GCH Recipe #3 – Spanakopita
The Queen of Pies
What started out as a bit of an afterthought has now become GCH icon. No I ‘m not talking about Mount Dirfis’ 17 switchbacks or the iconic views from Parnitha, I am talking about the freshly baked spinach pie or Spanakopita as it’s known in Greek waiting for each guest upon arrival.
We asked GCH’s very own licensed tour guide and Greek culinary expert Christina to give us a bit of history, and her recipe for Spinach pie using the traditional method for phyllo pastry.
“Spanakopita” has been a tradition of Greek gastronomy for thousands of years. This tasty spinach and feta pie is often served as an appetizer, but it makes a filling meal as well. Whether you haven’t tried spanakopita yet, or it’s an old favorite, learning more about the history of the pies and particularly of this popular dish will make it even more enjoyable.
Inside the pie pastry we find greens (free-growing in the meadows, or cultivated in gardens as well as eggs, dairy products, meat or fisheries. In other words, it is a product that combines two of the elements of the ‘trinity’ (oil and flour) with all the other food that has been recognized as archetypical of a healthy and balanced diet. The production and consumption of food is a cultural code equally rich and meaningful to that of language. Pie is a sort of traditional “fast food”: it is produced relatively quickly, and can easily be consumed outside the house, at the modern workplace, or at the fields. It is the ‘queen’ of the table of the poor, since it can be made from the remaining of other meals. Nothing is thrown away, it can be re-cooked, refreshed and become a new relish. It is also the food of the feast, of the unique occasion that we wish to share with those around us. Pie pastry is folded and embraces its materials. And this has a symbolic meaning: pie unites those who share the same exceptional customary circumstances, and, at the same time, it implies a wish for a permanent union through the folding of its pastry sheets. The thin pastry sheet is called philo which is meaning “leaf” in Greek language. Apart from the bread and the cheese, it is hard to think of any another food that condenses in a more characteristic way a diet experience accumulated through the centuries.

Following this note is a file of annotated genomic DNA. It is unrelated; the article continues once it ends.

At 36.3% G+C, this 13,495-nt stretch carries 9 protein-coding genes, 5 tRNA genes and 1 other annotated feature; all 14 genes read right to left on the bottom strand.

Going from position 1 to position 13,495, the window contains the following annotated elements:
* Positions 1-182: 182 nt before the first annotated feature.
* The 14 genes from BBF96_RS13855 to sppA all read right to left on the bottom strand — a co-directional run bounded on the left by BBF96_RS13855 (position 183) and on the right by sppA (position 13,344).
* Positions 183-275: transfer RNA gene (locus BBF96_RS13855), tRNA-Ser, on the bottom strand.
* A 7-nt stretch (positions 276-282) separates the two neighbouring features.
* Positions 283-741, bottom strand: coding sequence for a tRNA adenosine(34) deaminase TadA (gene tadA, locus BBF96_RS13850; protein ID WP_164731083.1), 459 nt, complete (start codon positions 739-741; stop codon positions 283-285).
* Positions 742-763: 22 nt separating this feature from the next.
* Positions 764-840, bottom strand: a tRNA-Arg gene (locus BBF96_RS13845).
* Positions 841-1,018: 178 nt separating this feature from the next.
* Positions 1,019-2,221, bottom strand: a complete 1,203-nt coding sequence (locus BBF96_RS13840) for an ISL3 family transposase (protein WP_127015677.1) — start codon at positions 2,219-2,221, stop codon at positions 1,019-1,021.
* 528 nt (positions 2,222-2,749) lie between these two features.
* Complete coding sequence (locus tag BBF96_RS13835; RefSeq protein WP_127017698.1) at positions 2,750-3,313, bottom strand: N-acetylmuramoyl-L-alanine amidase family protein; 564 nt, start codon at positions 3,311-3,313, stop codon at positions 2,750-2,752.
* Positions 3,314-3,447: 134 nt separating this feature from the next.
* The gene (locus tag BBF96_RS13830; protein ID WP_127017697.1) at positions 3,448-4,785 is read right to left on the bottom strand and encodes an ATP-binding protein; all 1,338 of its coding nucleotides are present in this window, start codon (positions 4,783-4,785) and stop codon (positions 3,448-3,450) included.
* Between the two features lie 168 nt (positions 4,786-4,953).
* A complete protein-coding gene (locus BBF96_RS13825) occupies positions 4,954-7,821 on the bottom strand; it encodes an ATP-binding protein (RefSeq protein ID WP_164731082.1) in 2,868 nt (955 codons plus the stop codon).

The ancient history of the pita starts from the sludge created by the mixing of water and flour, i.e. the milled grain. This trophic symbol to this day is still called “genima” (birth). This sludge, which was baked in the shields of the warriors of antiquity and it still continues to be baked on a heated stone or iron surface, to be offered as a ritualistic dish, then became a round dough that is flattened and baked on flat stones. The various kinds of pita, “palakountia” and “koptoplakountio”, of the Byzantines, with a pastry sheet on the top and bottom, and a filling of hazelnuts, almonds and honey in between, or the “tetyromenoi plakountes” (cheese pies), are the first forms of pie, and they are the memories that keep the taste of the modern pies.
Of all pies, the spinach pie, is one of the most common, since Greece is an agricultural and livestock country. In addition, the necessary ingredients are available in all seasons. Early cooks used a variety of greens in their dishes. However, historians note that spinach didn’t arrive in Greece until the Byzantine Empire (15th cent.). When the people realized how easy it is to grow the leafy green, it became a staple of Greek food. Of course, slight variations of the spinach pie exist, according to the way each housewife prepares and bakes the pie.